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H.R. 6048 (115th): COUNT Victims Act


When a hurricane hits, who should determine the official death count: the government or independent researchers? And how much after the hurricane hits should deaths still be counted towards the death count?

Context

After the category 5 Hurricane Maria hit Puerto Rico in September 2017, the death count was originally listed as 64.

Yet a George Washington University study from September 2018, from researchers at the school’s Milken Institute School of Public Health, estimated the actual death count as 2,975. The significantly higher number was determined in part by including deaths determined to be indirectly caused by the hurricane but occurring up to five months later.

The Puerto Rican government requested the study and officially accepted its revised death count, but the federal government has not.

What the bill does

The Counting Our Unexpected Natural Tragedies’ (COUNT) Victims Act would potentially change how the death toll from natural disasters is calculated.

Specifically, it would give $2 million for the Federal Emergency Management Agency (FEMA) to work with the National Academy of Medicine on a study for how to best calculate the death toll from a natural disaster. The process is currently left up to individual states or territories like Puerto Rico, not set at a federal level.

It’s not guaranteed that the end result of the study, should the bill pass, would actually result in a corresponding change in federal policy.

The Senate version S. 3033 was introduced by Sen. Kamala Harris (D-CA), while the House version H.R. 6048 was introduced by Rep. Nydia Velázquez (D-NY7) — both on June 7.

What supporters say

Supporters argue that a full and accurate count of fatalities is necessary to determine the disbursement of federal dollars in rebuilding, and also to ensure numbers aren’t diminished by an administration keen on making itself look better.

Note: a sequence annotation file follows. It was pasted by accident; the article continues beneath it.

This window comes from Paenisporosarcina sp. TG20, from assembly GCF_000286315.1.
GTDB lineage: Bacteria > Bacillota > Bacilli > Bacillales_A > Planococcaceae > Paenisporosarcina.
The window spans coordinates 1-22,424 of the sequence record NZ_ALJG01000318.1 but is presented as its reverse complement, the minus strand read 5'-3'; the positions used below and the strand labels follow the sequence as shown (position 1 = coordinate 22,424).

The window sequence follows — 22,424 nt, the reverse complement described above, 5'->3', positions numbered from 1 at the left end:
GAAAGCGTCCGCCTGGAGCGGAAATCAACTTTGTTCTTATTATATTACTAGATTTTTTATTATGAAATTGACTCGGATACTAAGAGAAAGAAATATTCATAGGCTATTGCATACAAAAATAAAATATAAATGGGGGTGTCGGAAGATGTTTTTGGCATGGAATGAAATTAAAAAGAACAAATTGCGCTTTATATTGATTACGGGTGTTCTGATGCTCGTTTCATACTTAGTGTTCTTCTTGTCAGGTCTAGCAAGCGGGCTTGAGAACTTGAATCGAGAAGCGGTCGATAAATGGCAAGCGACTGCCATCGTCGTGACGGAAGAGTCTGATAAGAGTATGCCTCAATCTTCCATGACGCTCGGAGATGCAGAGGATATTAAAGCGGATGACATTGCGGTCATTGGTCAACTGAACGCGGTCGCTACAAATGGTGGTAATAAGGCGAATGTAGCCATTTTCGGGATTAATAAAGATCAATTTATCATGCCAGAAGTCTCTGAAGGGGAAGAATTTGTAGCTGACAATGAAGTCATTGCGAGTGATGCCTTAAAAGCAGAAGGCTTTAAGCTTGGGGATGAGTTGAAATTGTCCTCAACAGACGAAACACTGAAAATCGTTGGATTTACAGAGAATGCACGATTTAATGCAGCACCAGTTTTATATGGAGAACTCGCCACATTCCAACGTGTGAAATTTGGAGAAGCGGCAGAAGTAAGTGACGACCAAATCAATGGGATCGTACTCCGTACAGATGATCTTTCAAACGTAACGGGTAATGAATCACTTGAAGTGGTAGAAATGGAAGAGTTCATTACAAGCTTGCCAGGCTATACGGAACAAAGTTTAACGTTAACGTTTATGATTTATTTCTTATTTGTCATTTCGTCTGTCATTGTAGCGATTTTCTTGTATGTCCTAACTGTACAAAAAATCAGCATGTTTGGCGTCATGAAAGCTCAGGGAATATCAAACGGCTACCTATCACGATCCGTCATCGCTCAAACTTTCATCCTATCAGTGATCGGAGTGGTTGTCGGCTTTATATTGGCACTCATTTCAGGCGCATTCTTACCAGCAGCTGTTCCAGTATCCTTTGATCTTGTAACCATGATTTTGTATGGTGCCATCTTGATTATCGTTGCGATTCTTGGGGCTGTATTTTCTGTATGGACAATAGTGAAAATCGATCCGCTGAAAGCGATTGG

“Death tolls are important. They influence public perception about the scope of a disaster and often determine what federal resources are allocated for response,” Rep. Velázquez said in a press release. “Tragically, in Puerto Rico, the official death toll has been vastly undercounted, driving a narrative that has enabled the Trump Administration to brag about its response to Maria, while our fellow citizens were dying. This is shameful and it can never happen again.

“Whether it be Hurricane Maria or another natural disaster to come, the accuracy of the death toll has a direct impact on an area’s recovery,” Sen. Harris said in a press release. “We cannot allow our government’s failed response in Puerto Rico to ever happen again. The ability to accurately count victims of natural disasters will give accurate information to grieving communities, and help us understand how we can mitigate the damage of future disasters.”

What opponents say

Opponents counter that the originally reported death count was in fact the correct number, and that any attempts to establish subsequent so-called revised numbers are a partisan ploy.

“3000 people did not die in the two hurricanes that hit Puerto Rico. When I left the Island, AFTER the storm had hit, they had anywhere from 6 to 18 deaths. As time went by it did not go up by much. Then, a long time later, they started to report really large numbers, like 3000,” Trump tweeted.

“This was done by the Democrats in order to make me look as bad as possible when I was successfully raising Billions of Dollars to help rebuild Puerto Rico. If a person died for any reason, like old age, just add them onto the list. Bad politics. I love Puerto Rico!” Trump added.

Trump is the primary opponent, even among Republicans — Florida’s GOP Gov. Rick Scott and the GOP candidate for governor Ron DeSantis both broke with the president on this issue.

Odds of passage

The House version has attracted 66 cosponsors, all Democrats. It awaits a potential vote in the House Transportation and Infrastructure Committee.

The Senate version has attracted eight cosponsors, all Democrats. It awaits a potential vote in the Senate Homeland Security and Governmental Affairs Committee.

Due to the entirely Democratic support, the legislation is unlikely to move forward in the current Congress, but serves as a template if the party takes over one or both chambers following November’s midterm elections.

Last updated Sep 26, 2018. View all GovTrack summaries.

The summary below was written by the Congressional Research Service, which is a nonpartisan division of the Library of Congress, and was published on Jun 7, 2018.


Counting Our Unexpected Natural Tragedies' Victims Act of 2018 or the COUNT Victims Act

This bill directs the Federal Emergency Management Agency (FEMA) to contract with the National Academy of Medicine to conduct a study of matters concerning best practices in mortality counts as a result of a major disaster. A report on the study must be completed and transmitted to FEMA within two years after the contract date of September 30, 2018.

The study shall address approaches to quantifying mortality and significant morbidity among populations affected by major disasters and shall include best practices and policy recommendations.